Character Bios


A mid-level architect at BPW Architects, Ken is forty-two years old and the main character in The Accused Architect. He’s currently single, and was married and divorced in his twenties. He has no kids. His mother died six years ago; his father lives in the Detroit area. Ken’s sister Karen has a Detroit radio show focused on politics and pop culture. Ken is not a detective, but he likes reading murder mysteries. When things go bad, he uses what he’s learned from his favorite authors: Lawrence Sanders, and his character Archie McNally’s “discreet inquiries,” and Sue Grafton and her private detective Kinsey Millhone.

In The Accused Architect, Ken’s had a bad experience dating a co-worker, and is hesitant to start something with Gwen, his supervisor, but he is attracted to her. Meanwhile, he’s dating Mary, and it’s not going very well.

He’s doing his bit for social conscience by renovating run down houses in one of Detroit’s suburbs, one at a time. He lives in them while working to make them beautiful. He sells them and moves to the next house. This practice causes an argument with his girlfriend Mary when he suddenly gives up his newly renovated house—on Christmas Day—to an old school friend, and moves into his next remodel project.

“When Edison first came to me about moving the body, I was livid! That character has no common sense. But I feel at least partially responsible, since I hired him and I’m the one that sent him to the construction site to begin with.”



Investigative reporter Shirley Hanson shows up at the scene in Civic Center Corpse. Ken describes her as his “nemesis” because if an incident that happened when they attended college together. Now she makes a living uncovering unseemly practices in the design and construction field. Despite his distaste for her ethics, Ken finds himself attracted to Shirley.



In Civic Center Corpse, Hollywood actress Kristen Blume is in town, filming a movie, and shows up suddenly at the scene where the “Neumann Auditorium” sign crushed the building’s donor, Jerome Neumann. Kristen and Ken hit it off right away, and Ken is pleased to have a little romance blossoming.



In The Accused Architect, Gwen is an associate at BPW Architects. She and Ken started at the firm roughly the same time, eight years ago. They spent many evenings working together, and quickly became friends. Her husband was killed in an auto accident four years ago, leaving her to care for her two boys alone.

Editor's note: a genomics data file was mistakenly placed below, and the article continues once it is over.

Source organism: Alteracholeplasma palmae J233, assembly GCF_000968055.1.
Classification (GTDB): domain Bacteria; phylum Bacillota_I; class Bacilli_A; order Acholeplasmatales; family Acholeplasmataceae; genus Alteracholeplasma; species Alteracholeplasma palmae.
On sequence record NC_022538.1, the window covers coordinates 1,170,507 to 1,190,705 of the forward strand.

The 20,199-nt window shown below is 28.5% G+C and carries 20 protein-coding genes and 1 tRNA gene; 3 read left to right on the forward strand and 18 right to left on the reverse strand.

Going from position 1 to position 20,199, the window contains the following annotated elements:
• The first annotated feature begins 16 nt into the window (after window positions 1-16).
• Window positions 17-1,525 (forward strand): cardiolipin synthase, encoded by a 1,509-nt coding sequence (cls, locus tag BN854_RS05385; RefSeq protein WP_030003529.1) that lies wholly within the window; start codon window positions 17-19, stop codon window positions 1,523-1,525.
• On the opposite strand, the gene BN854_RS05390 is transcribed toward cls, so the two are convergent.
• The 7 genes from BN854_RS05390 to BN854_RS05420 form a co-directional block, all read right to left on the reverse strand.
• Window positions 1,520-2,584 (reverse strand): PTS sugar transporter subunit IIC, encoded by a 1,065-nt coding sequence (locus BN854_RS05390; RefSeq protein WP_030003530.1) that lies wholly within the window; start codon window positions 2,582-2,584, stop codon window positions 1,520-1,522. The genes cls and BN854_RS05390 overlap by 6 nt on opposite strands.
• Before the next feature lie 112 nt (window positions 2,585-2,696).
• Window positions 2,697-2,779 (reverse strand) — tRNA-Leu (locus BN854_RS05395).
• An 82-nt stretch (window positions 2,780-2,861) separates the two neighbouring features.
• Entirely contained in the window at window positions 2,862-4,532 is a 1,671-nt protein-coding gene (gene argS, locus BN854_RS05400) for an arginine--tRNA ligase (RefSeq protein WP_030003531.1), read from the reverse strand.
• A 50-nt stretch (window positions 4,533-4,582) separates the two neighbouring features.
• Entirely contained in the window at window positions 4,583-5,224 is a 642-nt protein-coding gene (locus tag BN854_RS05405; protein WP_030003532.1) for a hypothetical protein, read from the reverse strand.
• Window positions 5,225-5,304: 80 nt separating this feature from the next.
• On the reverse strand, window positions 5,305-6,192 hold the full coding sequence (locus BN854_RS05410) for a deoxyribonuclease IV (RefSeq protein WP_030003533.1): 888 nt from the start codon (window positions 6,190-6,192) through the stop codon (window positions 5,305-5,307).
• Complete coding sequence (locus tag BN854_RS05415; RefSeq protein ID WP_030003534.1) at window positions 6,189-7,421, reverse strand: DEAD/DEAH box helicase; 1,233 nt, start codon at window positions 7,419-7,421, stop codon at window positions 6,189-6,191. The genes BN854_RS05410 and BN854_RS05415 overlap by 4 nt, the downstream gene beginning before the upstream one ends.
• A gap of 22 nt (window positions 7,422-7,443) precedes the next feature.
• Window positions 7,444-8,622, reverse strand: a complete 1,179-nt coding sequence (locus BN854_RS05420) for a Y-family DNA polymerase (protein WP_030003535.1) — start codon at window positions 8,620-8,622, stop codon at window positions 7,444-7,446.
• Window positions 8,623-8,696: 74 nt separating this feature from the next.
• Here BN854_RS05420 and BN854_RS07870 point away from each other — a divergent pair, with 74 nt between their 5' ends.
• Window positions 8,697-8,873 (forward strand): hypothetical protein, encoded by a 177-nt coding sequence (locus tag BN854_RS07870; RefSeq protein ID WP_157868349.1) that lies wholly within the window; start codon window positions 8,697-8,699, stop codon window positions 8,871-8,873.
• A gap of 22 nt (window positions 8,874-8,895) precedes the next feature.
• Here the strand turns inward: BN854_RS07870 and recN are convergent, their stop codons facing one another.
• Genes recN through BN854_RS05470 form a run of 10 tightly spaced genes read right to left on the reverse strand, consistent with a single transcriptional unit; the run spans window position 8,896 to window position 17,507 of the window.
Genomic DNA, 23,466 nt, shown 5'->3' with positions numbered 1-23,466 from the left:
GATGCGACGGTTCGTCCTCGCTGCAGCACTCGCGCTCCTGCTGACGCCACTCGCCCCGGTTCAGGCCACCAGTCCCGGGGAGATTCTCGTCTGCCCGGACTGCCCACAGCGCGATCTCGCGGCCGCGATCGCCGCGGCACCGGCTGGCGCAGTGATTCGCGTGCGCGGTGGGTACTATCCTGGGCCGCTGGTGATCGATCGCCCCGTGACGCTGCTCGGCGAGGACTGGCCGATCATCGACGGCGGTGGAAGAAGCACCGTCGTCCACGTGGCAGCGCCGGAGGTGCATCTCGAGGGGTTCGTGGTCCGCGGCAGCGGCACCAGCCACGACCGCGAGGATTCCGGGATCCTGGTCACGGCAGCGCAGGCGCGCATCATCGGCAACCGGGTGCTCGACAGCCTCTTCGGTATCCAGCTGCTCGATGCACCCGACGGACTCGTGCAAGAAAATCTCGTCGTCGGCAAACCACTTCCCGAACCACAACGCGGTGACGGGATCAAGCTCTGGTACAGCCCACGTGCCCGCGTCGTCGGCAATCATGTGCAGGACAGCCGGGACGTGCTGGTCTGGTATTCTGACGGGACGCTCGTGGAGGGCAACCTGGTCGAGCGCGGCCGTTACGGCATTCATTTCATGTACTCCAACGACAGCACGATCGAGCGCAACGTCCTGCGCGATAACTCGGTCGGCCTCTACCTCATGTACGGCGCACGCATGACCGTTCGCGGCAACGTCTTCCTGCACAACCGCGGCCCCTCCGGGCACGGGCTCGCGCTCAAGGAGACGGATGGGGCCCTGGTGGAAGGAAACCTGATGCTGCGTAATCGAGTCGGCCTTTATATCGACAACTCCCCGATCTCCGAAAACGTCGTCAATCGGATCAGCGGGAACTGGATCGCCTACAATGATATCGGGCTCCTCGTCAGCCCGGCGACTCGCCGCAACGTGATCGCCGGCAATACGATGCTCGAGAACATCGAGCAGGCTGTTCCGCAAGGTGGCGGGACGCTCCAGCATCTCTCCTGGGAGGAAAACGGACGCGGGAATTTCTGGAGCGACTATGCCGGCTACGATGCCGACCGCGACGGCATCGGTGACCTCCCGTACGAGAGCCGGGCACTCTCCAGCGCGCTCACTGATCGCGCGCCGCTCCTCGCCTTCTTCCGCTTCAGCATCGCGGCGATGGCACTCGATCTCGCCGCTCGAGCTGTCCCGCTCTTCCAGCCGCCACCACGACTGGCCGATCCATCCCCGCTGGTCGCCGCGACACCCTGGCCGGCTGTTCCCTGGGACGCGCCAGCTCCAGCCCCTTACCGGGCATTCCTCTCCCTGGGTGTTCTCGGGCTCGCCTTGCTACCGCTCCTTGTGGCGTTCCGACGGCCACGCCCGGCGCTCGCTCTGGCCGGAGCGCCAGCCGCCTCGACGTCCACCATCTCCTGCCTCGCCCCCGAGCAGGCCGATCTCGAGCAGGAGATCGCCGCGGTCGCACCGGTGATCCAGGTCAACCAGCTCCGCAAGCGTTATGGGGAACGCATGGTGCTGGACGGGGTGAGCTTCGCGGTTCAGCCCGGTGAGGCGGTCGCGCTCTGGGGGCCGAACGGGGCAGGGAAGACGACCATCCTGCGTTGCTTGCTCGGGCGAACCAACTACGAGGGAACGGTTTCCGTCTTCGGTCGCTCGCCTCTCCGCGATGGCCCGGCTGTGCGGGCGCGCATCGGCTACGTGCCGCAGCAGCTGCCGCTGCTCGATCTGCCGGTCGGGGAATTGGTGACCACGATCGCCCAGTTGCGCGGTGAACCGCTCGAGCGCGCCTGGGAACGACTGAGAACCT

“Ken’s a great guy, sure, and we have some laughs. Could there be more? Maybe. Sometimes I think so . . . But Robert is so handsome and charming. I’m taken with his quick wit and his polish, though I do take exception to some of his business decisions.”



With his frizzy hair, fat lips, and portly body, Edison is not attractive in the conventional sense. But somehow the women are charmed by him and he has more high profile girlfriends than Ken, or anyone, would suspect.

“I tried to do the right thing, really I did, and it turned into a real mess. I’m glad Ken offered to help me.”



He’s the firm’s most abrasive project manager, but he gets things done. With six kids, he has a handful at home. Somehow he manages to balance his work and home life. And he has point-blank advice for Ken:

“Get yourself a real place, and stop living in a construction zone. Women don’t like to put up with all that shit. There’s beautiful houses all over town. A single guy like you, you should have a grand old place, with a big country kitchen that opens into a greatroom. One of those humongous stone fireplaces, and a doorwall that leads onto a redwood deck overlooking a landscaped yard, with a little waterfall spilling over a stone wall into a lily pond.”



He’s an enigma. Handsome, polished, and successful, yet he has a blind side in dealing with his employees. At fifty-eight, he’s the youngest principal at BPW Architects.

“Business comes first. Success in this field is no mystery. It comes down to two things: clients want service, and they hire people they like. All our competitors offer construction drawings and technical expertise. Service is king. Relationships are gold. Employees that understand this and make it happen will go far in the company.”



In The Accused Architect, Ken and Mary had been dating for a while and their relationship was serious enough to meet her family for Christmas dinner. The Christmas incident made her angry at Ken. As Edison plunges Ken into searching for a dead man, he’s simultaneously trying to get back in Mary’s good graces.

“How could he dump me and my family at Christmas? Moving out of the lovely home he put together, back into a mess pit? Please.”

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